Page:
The aims are to provide students with the skills needed to analyse and evaluate published scientific research. To review a variety of statistical tests commonly applied to quantitative data sets, together with their respective assumptions and outlines of their underpinning theoretical basis. To consider the impact on scientific research of a variety of issues including safety, ethical and resourcing implications, data protection and intellectual property rights.

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  • This module currently runs:
    • autumn semester - Tuesday afternoon

    This module provides an advanced understanding of drug formulation technologies.

    The aim of this module is to provide an in-depth understanding of current and emerging formulation technologies for optimising dosage forms. To identify and critically evaluate the key factors and stages involved in designing formulations.

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  • This module currently runs:
    • autumn semester - Friday afternoon

    The module uses online databases and software to extract, analyse and interpret DNA and protein sequences and to model structures of proteins.

    This module aims to:
    • Provide familiarity with the primary databases and common software packages used to analyse DNA, RNA and protein sequence, expression and structure, within and across genomes;
    • Develop informatic skills for extracting, analysing and presenting data to extract biological knowledge;
    • Apply the principles of macromolecular, and in particular protein, structure to the building f molecular models using modelling and graphics software;
    Examine applications of modelling with emphasis on understanding the interactions between proteins and other molecules of biological or synthetic origin.

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  • This module currently runs:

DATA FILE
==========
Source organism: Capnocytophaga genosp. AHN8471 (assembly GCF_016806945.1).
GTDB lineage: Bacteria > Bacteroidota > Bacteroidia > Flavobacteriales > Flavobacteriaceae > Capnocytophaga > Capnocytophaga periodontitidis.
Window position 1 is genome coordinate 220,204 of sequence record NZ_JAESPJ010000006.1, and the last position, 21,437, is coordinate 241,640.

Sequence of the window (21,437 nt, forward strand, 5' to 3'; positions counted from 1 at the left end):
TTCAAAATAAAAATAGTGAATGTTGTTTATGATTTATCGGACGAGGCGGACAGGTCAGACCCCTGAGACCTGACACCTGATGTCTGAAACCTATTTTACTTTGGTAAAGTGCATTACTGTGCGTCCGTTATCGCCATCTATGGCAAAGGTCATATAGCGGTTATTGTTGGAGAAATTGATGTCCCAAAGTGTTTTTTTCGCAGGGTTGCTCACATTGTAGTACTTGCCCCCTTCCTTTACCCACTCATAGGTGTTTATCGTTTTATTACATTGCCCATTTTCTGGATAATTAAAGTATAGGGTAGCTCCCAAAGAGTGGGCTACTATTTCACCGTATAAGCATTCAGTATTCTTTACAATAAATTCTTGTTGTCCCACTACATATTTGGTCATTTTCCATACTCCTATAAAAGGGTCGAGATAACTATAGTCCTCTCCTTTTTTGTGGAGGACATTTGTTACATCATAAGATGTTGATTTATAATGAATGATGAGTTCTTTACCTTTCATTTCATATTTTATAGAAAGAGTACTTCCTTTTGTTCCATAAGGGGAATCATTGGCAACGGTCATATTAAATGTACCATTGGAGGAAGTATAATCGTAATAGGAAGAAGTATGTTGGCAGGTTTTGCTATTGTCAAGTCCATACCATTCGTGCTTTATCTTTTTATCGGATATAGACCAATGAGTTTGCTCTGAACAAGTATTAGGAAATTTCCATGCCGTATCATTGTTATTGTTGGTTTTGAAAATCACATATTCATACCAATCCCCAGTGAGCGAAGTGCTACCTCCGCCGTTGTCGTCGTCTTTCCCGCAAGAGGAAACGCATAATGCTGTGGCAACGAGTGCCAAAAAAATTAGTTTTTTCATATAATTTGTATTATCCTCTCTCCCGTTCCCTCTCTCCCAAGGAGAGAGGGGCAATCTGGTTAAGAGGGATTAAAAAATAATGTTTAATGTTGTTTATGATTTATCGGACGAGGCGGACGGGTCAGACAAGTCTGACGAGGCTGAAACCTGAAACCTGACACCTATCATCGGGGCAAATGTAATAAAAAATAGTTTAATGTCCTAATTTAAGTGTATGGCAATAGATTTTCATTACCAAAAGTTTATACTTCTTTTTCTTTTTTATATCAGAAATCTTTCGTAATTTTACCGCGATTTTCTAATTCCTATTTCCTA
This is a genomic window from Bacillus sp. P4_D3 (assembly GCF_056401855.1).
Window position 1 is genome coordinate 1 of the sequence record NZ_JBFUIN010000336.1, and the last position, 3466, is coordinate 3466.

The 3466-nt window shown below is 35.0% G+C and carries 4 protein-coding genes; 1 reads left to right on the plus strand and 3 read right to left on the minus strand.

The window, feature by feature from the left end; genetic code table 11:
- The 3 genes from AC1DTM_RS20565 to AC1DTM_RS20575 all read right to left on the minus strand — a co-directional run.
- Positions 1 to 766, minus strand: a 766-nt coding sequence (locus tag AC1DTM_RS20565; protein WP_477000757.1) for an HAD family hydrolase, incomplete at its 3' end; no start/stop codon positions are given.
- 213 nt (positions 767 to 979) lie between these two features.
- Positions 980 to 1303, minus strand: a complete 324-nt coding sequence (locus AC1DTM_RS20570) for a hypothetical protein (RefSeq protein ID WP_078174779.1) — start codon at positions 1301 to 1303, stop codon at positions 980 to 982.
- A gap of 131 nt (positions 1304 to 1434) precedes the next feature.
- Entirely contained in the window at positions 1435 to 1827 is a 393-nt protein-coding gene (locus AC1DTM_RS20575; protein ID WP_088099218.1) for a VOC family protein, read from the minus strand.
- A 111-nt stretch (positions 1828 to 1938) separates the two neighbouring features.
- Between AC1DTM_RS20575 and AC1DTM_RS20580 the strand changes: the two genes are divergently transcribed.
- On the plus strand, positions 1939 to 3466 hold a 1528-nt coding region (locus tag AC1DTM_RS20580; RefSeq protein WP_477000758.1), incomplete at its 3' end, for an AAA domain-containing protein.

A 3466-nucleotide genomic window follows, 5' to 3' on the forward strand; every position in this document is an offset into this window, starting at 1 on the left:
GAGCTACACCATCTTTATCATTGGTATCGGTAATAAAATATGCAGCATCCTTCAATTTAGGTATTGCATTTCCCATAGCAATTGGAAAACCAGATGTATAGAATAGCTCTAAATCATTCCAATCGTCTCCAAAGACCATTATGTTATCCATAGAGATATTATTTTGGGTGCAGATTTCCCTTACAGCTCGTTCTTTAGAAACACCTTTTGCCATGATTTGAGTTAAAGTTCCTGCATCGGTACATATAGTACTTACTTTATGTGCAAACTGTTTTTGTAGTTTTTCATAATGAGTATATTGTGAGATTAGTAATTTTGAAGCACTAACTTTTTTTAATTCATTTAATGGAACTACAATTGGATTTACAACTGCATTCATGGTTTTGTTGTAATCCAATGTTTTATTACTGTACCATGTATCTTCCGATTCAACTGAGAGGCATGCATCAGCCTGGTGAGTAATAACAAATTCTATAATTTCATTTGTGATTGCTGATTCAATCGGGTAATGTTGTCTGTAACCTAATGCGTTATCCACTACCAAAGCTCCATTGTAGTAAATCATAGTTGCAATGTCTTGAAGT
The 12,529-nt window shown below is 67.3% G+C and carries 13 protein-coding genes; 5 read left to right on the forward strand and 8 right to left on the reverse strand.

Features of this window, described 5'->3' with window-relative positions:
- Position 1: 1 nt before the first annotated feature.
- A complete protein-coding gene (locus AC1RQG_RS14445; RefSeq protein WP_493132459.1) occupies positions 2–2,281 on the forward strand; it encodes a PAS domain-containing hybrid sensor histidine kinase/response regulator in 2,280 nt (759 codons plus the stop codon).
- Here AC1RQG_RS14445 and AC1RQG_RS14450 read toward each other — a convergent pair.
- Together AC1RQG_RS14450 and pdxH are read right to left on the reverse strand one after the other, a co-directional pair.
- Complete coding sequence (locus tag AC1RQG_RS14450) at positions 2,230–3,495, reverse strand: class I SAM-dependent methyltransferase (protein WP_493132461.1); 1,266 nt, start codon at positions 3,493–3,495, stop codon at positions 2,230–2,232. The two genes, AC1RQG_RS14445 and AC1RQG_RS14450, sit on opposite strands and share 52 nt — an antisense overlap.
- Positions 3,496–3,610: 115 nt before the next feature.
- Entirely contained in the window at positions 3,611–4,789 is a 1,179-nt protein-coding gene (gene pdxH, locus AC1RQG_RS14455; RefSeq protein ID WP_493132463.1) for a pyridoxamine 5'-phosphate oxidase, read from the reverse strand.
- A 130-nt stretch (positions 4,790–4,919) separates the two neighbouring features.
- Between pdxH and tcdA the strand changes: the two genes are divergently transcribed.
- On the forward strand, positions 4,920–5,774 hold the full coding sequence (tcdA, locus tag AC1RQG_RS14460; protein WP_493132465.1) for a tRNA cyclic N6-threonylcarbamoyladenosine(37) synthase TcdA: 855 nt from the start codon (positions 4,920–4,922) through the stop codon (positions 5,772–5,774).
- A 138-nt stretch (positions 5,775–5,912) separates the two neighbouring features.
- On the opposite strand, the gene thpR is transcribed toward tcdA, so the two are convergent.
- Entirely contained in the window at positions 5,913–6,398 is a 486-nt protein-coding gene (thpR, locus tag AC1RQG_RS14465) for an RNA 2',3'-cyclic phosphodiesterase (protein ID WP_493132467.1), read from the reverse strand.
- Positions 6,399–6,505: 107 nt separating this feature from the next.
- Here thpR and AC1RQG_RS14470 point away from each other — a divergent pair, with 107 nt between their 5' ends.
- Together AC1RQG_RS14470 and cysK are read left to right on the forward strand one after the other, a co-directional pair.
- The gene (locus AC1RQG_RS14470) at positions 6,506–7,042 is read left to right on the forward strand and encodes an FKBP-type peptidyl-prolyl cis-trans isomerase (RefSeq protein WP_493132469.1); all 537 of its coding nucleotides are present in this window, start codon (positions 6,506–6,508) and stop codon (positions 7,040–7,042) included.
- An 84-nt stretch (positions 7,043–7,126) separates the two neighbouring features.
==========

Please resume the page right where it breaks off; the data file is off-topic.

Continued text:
• autumn semester - Monday afternoon

    This module is to provide an up-to-date understanding of chemical and biological technologies used in the drug discovery process.

    The aim of the module is to provide students with knowledge and understanding of how chemical and biological technologies are used in a drug discovery process. To provide an opportunity for extensive in-depth research and critical assessment of a topical issue.

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After the course

Our graduates primarily go on to pursue a career in anti-cancer drug development in academia or the pharmaceutical industry. The programme also provides an excellent basis for further research or study.

Additional costs

Please note, in addition to the tuition fee there may be additional costs for things like equipment, materials, printing, textbooks, trips or professional body fees.

Additionally, there may be other activities that are not formally part of your course and not required to complete your course, but which you may find helpful (for example, optional field trips). The costs of these are additional to your tuition fee and the fees set out above and will be notified when the activity is being arranged.

How to apply

Use the apply button to begin your application.

Non-EU applicants looking to study part-time should apply direct to the University. If you require a Tier 4 visa and wish to study a postgraduate course on a part-time basis, please read our how to apply information for international students to ensure you have all the details you need about the application process.

When to apply

You are advised to apply as early as possible as applications will only be considered if there are places available on the course.